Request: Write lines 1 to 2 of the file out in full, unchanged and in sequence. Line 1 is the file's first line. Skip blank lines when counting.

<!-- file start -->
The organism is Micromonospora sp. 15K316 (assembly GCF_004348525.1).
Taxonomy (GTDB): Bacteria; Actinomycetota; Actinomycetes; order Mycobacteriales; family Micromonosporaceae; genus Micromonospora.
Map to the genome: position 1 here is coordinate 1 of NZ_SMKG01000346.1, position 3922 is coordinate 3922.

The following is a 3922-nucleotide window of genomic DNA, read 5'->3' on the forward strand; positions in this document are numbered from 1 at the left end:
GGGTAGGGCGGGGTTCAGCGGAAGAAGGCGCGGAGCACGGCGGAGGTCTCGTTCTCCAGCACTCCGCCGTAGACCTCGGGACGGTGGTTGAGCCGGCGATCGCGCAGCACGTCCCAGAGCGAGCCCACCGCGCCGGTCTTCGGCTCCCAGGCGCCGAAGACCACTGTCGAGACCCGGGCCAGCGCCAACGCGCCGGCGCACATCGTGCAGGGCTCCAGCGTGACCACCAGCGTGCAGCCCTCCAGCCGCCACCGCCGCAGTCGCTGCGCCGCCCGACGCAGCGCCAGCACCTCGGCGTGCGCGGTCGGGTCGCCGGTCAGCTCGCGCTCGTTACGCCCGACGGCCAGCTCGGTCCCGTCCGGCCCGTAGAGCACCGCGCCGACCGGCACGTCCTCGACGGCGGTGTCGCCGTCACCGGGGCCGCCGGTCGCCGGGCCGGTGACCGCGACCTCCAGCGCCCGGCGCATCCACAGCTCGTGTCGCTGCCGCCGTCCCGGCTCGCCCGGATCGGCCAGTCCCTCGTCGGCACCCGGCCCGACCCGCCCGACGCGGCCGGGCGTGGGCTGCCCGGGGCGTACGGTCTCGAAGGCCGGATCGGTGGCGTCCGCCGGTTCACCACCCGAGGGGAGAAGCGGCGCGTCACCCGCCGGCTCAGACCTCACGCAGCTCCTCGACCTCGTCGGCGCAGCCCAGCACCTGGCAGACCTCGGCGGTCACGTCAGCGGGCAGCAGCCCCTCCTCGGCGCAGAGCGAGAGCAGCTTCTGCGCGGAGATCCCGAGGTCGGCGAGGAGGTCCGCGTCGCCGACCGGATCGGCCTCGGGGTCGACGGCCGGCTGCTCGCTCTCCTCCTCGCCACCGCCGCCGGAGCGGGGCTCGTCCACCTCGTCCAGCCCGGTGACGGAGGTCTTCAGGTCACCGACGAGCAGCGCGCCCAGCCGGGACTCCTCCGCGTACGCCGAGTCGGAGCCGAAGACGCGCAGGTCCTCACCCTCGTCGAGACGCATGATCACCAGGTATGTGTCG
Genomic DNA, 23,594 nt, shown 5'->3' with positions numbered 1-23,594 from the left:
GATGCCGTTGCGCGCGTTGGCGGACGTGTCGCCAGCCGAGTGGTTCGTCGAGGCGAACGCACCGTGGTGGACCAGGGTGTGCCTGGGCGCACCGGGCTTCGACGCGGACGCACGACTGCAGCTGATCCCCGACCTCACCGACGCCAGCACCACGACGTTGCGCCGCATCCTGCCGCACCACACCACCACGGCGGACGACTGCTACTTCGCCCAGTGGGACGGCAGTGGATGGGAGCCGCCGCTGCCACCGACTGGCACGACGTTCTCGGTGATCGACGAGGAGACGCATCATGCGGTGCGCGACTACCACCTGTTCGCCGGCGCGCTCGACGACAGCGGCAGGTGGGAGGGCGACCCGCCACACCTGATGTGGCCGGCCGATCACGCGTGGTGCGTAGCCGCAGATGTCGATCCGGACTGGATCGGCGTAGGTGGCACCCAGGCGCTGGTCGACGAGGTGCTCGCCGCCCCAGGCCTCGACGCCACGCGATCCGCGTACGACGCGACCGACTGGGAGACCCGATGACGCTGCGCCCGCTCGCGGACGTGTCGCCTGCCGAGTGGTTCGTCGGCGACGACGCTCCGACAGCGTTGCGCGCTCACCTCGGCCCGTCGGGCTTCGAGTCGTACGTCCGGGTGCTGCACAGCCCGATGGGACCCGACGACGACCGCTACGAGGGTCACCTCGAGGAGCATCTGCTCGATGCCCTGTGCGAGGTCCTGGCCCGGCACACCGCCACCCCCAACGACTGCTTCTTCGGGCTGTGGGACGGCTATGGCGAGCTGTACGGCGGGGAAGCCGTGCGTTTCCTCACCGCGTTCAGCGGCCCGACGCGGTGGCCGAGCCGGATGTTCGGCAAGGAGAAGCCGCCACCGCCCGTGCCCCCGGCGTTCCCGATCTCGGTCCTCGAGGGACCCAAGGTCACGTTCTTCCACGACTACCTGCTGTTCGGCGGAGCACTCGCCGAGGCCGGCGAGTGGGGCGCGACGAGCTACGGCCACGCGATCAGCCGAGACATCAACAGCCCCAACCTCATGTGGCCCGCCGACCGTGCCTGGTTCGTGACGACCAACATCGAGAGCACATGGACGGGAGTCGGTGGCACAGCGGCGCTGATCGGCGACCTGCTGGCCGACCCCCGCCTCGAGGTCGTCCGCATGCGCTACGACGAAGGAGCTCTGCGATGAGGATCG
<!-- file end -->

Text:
The organism is Micromonospora sp. 15K316 (assembly GCF_004348525.1).
Taxonomy (GTDB): Bacteria; Actinomycetota; Actinomycetes; order Mycobacteriales; family Micromonosporaceae; genus Micromonospora.